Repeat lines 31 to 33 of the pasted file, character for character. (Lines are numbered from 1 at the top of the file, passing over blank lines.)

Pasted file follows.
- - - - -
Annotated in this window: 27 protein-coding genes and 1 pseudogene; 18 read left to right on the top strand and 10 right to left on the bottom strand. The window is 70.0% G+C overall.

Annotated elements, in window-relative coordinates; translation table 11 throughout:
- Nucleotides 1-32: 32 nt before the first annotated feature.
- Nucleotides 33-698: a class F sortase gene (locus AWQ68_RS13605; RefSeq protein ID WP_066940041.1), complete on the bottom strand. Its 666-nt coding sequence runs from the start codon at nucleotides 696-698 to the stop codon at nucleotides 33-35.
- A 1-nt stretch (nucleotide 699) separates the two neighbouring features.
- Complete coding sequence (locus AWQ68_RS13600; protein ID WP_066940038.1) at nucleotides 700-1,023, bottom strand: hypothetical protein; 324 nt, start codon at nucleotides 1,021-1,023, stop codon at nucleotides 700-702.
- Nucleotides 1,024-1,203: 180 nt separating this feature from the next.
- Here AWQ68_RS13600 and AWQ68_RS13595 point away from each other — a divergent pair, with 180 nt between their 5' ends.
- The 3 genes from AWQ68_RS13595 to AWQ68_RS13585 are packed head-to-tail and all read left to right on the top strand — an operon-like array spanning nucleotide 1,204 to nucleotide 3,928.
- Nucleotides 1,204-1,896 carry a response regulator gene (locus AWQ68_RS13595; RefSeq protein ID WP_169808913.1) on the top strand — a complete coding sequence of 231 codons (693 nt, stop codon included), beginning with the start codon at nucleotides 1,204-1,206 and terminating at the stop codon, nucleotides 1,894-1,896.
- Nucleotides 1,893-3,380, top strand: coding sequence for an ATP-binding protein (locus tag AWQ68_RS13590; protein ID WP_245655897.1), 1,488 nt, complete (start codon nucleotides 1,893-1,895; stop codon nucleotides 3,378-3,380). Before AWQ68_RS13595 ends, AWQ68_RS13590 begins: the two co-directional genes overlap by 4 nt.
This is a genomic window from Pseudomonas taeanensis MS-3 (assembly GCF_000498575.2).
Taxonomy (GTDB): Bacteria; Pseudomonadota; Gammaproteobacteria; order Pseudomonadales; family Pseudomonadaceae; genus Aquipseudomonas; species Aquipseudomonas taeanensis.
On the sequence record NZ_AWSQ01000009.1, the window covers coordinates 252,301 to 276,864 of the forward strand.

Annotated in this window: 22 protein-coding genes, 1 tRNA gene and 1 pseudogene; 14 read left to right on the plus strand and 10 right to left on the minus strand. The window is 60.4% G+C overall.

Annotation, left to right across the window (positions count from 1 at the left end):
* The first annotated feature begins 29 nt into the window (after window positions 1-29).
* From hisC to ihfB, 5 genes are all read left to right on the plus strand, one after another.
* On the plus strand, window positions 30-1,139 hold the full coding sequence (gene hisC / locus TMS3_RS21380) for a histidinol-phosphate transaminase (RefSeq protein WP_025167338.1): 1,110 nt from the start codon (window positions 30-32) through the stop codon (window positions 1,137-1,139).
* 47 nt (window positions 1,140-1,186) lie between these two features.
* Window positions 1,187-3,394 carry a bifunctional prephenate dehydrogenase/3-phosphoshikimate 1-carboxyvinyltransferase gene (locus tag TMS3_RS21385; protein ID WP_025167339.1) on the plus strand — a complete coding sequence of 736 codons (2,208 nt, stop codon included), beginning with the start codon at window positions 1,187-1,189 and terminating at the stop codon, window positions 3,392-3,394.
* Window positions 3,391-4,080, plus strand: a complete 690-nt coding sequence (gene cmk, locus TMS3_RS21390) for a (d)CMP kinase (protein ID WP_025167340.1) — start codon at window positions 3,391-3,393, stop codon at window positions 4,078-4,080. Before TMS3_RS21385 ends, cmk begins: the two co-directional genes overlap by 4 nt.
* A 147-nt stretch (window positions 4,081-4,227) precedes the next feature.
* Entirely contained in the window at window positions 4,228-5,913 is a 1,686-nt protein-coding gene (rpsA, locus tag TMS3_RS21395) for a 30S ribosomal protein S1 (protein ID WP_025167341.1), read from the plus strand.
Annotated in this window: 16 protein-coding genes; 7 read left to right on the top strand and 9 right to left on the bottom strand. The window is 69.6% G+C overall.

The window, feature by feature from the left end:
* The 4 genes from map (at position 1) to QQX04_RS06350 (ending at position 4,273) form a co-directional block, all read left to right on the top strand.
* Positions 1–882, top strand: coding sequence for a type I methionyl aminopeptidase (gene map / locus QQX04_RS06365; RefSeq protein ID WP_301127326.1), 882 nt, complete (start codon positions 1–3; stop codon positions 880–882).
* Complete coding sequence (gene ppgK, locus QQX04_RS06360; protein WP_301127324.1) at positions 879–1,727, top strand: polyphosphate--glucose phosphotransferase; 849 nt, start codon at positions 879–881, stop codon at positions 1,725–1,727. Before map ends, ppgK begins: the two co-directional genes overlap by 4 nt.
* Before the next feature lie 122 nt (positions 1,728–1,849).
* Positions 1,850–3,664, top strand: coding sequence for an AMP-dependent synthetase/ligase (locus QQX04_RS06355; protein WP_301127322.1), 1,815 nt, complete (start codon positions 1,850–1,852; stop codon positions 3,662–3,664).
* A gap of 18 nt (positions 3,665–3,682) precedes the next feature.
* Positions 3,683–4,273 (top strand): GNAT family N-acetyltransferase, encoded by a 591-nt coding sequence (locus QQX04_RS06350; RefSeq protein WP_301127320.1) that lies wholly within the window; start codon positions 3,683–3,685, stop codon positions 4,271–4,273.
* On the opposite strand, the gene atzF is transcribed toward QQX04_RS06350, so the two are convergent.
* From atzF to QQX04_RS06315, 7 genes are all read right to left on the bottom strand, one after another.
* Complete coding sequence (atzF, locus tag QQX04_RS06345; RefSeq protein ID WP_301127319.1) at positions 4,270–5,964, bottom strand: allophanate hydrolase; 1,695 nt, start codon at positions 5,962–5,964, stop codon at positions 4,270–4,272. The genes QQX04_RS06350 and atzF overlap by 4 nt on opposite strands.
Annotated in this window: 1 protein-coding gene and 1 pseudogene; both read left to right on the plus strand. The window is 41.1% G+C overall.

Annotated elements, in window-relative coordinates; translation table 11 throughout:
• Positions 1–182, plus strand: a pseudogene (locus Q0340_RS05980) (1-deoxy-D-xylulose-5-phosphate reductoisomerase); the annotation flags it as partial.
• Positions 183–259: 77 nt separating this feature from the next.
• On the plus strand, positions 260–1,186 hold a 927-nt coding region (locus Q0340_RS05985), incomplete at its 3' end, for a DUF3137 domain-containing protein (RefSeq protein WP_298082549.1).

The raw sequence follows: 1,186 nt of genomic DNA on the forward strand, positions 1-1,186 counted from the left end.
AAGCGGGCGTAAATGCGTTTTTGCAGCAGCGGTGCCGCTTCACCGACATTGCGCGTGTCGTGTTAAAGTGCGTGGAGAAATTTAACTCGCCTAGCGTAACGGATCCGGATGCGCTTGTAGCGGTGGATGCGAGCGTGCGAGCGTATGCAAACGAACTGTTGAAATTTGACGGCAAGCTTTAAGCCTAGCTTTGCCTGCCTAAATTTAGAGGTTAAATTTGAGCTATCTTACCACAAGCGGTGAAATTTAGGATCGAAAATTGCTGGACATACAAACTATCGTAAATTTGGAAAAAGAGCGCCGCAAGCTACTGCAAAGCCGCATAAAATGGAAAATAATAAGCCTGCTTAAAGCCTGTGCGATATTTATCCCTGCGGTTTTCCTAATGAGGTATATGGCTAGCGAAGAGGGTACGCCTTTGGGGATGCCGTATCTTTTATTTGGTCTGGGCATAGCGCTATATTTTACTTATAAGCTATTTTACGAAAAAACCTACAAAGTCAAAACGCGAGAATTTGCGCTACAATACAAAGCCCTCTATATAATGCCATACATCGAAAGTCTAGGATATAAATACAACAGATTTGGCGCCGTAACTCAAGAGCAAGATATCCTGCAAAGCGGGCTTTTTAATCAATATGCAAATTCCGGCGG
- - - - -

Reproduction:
* Positions 1,850–3,664, top strand: coding sequence for an AMP-dependent synthetase/ligase (locus QQX04_RS06355; protein WP_301127322.1), 1,815 nt, complete (start codon positions 1,850–1,852; stop codon positions 3,662–3,664).
* A gap of 18 nt (positions 3,665–3,682) precedes the next feature.
* Positions 3,683–4,273 (top strand): GNAT family N-acetyltransferase, encoded by a 591-nt coding sequence (locus QQX04_RS06350; RefSeq protein WP_301127320.1) that lies wholly within the window; start codon positions 3,683–3,685, stop codon positions 4,271–4,273.